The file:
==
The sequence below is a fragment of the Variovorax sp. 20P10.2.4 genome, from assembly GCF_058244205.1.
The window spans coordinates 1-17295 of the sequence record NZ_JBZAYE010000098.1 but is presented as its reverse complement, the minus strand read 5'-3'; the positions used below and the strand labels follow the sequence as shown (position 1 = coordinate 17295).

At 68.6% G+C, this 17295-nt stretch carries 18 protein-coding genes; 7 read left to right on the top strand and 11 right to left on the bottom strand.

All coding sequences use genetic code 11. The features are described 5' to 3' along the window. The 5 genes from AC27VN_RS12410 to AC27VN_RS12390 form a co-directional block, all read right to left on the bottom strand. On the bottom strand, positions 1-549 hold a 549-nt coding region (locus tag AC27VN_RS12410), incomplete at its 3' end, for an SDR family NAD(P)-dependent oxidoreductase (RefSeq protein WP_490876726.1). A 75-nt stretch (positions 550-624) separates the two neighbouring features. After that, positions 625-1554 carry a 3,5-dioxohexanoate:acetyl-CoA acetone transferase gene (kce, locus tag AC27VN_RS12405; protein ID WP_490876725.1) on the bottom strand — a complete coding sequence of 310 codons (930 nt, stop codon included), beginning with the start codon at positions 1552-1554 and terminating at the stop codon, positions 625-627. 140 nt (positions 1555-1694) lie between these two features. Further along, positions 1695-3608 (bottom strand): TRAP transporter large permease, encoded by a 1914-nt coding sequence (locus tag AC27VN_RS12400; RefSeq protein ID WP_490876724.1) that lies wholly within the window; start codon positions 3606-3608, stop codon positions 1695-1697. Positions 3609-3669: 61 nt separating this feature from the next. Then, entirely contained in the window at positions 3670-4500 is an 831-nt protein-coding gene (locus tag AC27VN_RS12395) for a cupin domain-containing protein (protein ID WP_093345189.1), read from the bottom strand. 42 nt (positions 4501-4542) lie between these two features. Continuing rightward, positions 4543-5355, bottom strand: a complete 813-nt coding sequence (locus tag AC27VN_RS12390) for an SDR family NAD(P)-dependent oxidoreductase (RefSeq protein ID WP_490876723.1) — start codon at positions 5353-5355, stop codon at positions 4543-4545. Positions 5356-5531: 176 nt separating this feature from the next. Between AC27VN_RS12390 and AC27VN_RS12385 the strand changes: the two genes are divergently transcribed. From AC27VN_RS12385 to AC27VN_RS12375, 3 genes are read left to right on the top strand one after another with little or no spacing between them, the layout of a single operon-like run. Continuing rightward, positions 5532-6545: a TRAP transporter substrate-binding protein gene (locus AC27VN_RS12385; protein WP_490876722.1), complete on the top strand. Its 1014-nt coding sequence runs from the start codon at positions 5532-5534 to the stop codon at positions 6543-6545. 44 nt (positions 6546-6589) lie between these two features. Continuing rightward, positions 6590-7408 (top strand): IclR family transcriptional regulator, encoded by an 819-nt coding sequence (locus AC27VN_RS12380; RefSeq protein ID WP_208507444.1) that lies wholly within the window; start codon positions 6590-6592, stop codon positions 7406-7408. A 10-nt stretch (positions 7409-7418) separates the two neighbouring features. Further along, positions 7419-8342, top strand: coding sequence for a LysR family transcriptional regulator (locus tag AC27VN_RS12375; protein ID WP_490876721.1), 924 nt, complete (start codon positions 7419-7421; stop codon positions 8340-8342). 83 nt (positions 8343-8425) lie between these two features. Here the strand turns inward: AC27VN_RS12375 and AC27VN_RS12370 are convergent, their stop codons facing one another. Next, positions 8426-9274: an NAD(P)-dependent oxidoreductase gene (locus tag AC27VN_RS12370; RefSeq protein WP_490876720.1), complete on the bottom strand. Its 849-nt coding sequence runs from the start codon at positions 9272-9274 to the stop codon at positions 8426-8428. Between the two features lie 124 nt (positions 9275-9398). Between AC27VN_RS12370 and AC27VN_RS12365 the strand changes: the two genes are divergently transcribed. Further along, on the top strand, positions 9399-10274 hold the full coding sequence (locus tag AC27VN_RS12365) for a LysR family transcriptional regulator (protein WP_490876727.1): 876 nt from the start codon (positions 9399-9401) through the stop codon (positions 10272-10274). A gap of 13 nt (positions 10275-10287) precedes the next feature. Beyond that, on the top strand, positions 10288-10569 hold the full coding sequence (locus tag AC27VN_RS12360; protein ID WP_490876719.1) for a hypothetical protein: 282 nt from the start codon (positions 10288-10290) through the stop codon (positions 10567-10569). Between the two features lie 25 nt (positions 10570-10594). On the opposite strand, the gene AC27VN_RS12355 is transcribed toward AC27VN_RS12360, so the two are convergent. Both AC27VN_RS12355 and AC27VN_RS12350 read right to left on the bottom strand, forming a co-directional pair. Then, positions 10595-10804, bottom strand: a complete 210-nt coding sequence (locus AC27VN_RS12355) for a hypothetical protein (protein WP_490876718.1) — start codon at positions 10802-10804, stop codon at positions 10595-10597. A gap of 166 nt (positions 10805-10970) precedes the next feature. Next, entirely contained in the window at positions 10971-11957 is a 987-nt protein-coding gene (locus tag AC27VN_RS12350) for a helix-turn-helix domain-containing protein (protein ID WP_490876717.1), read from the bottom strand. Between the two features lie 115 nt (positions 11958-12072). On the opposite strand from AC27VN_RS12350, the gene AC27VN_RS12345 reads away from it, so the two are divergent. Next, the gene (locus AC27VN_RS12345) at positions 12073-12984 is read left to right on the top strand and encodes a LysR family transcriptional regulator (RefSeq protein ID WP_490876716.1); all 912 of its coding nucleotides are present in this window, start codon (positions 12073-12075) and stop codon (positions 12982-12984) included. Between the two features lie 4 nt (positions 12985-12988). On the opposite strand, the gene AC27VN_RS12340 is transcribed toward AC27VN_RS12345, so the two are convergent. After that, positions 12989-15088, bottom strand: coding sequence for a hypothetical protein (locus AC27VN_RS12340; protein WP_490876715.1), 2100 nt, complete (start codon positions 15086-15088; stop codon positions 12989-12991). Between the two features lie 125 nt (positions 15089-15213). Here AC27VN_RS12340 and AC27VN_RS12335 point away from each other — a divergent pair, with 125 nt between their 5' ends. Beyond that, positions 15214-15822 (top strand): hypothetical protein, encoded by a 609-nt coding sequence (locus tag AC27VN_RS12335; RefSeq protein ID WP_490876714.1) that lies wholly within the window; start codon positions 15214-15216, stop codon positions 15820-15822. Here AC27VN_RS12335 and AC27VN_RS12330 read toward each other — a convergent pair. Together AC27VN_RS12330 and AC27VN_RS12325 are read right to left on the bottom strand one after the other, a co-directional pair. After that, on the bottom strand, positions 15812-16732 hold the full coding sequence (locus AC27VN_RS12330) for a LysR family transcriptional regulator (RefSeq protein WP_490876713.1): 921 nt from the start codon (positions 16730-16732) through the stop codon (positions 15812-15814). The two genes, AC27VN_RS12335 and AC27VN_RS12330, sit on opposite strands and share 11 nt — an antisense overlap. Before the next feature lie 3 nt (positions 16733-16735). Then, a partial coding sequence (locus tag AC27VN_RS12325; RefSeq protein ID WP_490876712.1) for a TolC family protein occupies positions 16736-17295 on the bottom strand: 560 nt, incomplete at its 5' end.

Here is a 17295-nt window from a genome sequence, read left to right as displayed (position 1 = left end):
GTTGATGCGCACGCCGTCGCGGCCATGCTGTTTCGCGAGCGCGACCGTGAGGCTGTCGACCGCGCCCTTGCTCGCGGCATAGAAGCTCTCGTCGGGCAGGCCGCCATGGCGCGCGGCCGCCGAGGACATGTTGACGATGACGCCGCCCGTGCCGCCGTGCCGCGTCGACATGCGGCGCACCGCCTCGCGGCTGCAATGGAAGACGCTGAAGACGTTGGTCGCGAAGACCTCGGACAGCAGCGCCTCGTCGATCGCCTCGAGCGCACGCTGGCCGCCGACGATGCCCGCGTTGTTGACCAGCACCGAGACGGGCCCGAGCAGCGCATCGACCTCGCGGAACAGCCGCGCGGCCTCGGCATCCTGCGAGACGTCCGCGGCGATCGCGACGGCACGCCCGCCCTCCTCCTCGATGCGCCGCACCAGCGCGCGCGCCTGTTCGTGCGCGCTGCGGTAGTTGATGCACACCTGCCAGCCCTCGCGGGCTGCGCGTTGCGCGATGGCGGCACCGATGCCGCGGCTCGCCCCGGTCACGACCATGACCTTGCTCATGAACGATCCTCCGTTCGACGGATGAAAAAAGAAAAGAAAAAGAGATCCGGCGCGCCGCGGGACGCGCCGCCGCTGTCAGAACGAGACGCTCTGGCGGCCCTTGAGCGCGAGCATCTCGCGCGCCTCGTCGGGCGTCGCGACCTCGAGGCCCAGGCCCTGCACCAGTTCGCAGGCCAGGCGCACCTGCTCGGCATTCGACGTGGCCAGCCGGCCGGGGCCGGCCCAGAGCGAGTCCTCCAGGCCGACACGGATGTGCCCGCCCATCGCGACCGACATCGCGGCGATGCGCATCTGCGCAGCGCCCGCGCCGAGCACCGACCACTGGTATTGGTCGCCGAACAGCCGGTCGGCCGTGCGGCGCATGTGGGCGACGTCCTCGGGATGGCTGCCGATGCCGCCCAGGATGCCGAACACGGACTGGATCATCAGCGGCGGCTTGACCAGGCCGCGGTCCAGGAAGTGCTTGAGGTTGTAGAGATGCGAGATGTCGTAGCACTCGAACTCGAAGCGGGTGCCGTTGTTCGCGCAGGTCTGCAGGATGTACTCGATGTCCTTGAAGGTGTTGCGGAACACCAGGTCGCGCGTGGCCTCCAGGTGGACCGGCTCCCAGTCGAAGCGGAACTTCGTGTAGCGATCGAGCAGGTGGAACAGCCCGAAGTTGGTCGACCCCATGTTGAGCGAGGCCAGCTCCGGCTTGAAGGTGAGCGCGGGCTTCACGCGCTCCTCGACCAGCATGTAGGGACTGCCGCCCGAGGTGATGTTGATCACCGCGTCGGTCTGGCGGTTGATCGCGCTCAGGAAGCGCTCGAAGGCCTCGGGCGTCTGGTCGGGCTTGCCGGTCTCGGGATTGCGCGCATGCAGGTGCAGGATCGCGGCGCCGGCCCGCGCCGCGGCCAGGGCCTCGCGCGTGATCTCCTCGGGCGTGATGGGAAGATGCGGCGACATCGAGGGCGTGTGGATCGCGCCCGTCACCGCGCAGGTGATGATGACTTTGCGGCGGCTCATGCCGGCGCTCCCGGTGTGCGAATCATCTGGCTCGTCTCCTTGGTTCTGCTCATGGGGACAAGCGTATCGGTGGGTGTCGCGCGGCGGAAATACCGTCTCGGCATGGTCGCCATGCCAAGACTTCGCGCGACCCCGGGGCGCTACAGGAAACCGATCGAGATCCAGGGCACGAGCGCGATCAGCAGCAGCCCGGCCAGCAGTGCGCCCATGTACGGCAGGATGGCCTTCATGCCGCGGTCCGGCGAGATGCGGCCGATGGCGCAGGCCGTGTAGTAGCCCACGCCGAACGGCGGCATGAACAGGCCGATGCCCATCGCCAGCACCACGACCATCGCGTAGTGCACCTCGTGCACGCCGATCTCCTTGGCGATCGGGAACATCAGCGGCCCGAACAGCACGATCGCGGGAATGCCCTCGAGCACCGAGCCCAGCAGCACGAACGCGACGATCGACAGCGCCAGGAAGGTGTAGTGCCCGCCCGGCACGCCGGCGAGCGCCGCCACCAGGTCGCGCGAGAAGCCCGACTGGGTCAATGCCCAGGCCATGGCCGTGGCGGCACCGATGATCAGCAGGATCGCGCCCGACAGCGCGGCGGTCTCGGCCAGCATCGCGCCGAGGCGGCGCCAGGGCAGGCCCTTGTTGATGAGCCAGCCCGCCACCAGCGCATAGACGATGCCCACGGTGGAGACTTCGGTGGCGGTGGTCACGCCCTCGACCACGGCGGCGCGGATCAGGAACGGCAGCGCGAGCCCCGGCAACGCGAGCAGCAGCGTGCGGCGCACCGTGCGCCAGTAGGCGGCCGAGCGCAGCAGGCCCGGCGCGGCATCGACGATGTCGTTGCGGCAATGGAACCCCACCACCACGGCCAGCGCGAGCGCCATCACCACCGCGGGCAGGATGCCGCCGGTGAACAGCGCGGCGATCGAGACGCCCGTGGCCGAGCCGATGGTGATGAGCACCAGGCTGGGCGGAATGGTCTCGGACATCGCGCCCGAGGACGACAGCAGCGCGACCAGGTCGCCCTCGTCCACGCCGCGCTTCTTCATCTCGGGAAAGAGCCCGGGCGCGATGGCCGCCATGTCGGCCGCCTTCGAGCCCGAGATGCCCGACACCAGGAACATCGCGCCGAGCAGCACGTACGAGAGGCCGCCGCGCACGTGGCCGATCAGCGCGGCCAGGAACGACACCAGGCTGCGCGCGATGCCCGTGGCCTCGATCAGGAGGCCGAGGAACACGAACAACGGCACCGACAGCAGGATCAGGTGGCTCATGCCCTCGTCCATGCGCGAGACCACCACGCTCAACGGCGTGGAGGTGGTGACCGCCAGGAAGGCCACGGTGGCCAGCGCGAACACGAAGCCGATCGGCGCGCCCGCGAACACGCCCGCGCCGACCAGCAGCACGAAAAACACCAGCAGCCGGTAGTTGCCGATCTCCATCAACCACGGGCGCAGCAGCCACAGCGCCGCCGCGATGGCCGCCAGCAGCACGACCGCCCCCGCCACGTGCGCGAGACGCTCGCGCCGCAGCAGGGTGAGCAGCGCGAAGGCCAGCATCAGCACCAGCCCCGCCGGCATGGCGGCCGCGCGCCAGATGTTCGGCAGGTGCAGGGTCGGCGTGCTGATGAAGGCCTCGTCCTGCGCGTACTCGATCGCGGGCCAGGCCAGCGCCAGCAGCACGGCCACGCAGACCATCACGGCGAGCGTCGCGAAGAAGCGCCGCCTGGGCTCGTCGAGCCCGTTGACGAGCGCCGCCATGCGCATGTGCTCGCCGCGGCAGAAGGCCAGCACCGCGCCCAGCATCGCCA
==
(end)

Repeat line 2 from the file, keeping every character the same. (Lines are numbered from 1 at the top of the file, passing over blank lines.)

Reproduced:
The window spans coordinates 1-17295 of the sequence record NZ_JBZAYE010000098.1 but is presented as its reverse complement, the minus strand read 5'-3'; the positions used below and the strand labels follow the sequence as shown (position 1 = coordinate 17295).